The VJ Registry

travel-journalist.jpg

Can you see the future…….

In 1988 I quit a job at CBS News as a producer for Sunday Morning with Charles Kuralt, bought a small video camera and went to live in Jabalya, a Palestinian refugee camp in the Gaza Strip for a month. I wanted to see if it was possible to make television journalism the way print journalism was done – just a reporter with a pencil, but in this case, a video camera.

When I left Gaza, I came back to the US and sold two stories to The MacNeil/Lehrer Newshour for $50,000. The idea of being a ‘videojournalist’ was born.

Since then, the VJ concept has gone through a lot of iterations. The technology has gotten vastly better. The platforms for the content have expanded and now exploded with video online. Every day, more and more young journalists pick up the camera, grab the laptop and head off to report stories in video just the way young writers would have gone off in the 19th Century to be real correspondents in the age of print.

Over the past 18 years, I have met hundreds if not thousands of similarly minded folk.

What has always been lacking for the VJs is an organized way to earn a living. This is hardly surprising – it’s a new profession. When writers first arose after the invention of the printing press, there were neither publishing houses nor literary agents to represent them. That maturation would take hundreds of years. Today, things go a lot faster.

We have just closed on some major financing that will allow us to build an architecture online specifically for videojournalists, and those who would like to work in this way. We will be anouncing more on this in the next few days.

In the meantime, we are also building a registry of VJs around the world. We think this is the first of its kind. We have more than 750 working VJs registered so far, but we think its just the tip of the iceberg.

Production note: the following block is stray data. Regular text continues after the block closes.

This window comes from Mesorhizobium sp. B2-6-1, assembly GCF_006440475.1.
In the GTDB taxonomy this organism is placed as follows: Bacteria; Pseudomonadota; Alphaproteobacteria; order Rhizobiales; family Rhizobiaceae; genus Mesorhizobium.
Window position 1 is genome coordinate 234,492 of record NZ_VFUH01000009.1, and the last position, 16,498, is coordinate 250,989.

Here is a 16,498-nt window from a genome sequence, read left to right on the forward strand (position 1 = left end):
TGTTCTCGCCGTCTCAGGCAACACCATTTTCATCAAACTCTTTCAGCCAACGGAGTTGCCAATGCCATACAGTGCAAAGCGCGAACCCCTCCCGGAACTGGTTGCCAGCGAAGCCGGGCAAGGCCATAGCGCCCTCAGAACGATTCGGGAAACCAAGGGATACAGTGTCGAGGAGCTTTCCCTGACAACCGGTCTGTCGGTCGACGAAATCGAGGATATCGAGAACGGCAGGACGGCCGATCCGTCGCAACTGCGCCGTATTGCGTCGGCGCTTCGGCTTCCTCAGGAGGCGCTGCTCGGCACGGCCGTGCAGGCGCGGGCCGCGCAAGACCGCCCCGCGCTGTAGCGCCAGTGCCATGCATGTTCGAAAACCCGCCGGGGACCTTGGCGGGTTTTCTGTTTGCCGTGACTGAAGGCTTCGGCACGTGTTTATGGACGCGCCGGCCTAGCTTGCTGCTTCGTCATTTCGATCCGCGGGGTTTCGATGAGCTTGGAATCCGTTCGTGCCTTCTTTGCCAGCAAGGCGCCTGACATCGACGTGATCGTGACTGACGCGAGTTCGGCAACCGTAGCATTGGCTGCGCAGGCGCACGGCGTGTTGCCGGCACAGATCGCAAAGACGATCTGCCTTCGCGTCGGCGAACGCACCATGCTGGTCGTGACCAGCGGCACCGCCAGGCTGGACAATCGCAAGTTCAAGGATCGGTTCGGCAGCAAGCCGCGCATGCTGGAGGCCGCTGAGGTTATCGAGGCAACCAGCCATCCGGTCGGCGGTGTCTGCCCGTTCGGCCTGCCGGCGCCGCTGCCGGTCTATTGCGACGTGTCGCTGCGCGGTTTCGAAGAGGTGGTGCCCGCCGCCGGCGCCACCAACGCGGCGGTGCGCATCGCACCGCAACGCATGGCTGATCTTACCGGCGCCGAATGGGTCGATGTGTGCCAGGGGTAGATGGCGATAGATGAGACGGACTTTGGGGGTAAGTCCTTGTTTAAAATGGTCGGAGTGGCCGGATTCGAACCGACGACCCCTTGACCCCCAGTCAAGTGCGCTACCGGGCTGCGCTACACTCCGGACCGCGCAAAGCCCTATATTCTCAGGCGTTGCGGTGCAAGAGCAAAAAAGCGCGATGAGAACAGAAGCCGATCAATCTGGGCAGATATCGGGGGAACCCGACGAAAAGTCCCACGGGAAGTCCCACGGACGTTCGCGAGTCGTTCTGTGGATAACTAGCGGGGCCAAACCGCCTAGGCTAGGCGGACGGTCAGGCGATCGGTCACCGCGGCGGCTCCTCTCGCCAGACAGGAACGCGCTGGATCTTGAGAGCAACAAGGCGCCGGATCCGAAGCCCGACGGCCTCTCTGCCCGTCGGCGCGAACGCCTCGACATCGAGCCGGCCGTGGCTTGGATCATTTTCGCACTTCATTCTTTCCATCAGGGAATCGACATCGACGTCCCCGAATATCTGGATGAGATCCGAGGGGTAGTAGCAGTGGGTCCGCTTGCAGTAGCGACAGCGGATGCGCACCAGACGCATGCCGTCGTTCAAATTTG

We are inviting you to register as well. It does not cost anything, but there is a growing demand for people who can shoot, cut and produce on their own; who have the gear and can deliver. We are a rising tide – the wave of the future. Now, for the first tim, we can join hands, share ideas, opinions, insights and work opportunities.

To register, just click on the link www.rosenblumtv.com

and we will be in touch.

8 responses to “The VJ Registry

  1. what’s a camera like the one shown cost?

    roughly.

  2. I believe you are looking at a Sony PD170, which is already kind of archaic and you should be able to get for a few thousand dollars. If you are buying new I would suggest the Panasonic P2 HDV which is about 4700 or the Sony Z1, also HDV, except the P2 shoots on a card, not tape, about the same price.

  3. Pingback: ‘Travel Channel Academy’ starts up to teach VJ skills - Lost Remote TV Blog

  4. Pingback: wfstuff.info » ‘Travel Channel Academy’ starts up to teach VJ skills

  5. Two questions:

    In 1988, what kind of “small video camera” produced broadcast-quality video?

    And what kind of “stories” were worth $25,000 apiece?

  6. SVHS and I don’t think it was ‘broadcast quality, but they took it.
    The two stories were each about 7 minute long. The first was the life of a family living in the Jabalya refugee camp. The second was about ID cards then being issued and the Erez Checkpoint.

  7. Heard about this VJ/Travel Channel Academy/digital college just today – Saturday April 12, 2008 but upon researching the web – it appears this is old news, last years dream. Will there be an organized effort to actually mentor us hungry students/artists/photo-journalists? Please let me know of any real time info on this endeavor. Thanks, have a great one!!

  8. Pat
    You tell me what you need to know, and i will be more than happy to help. Just ask.

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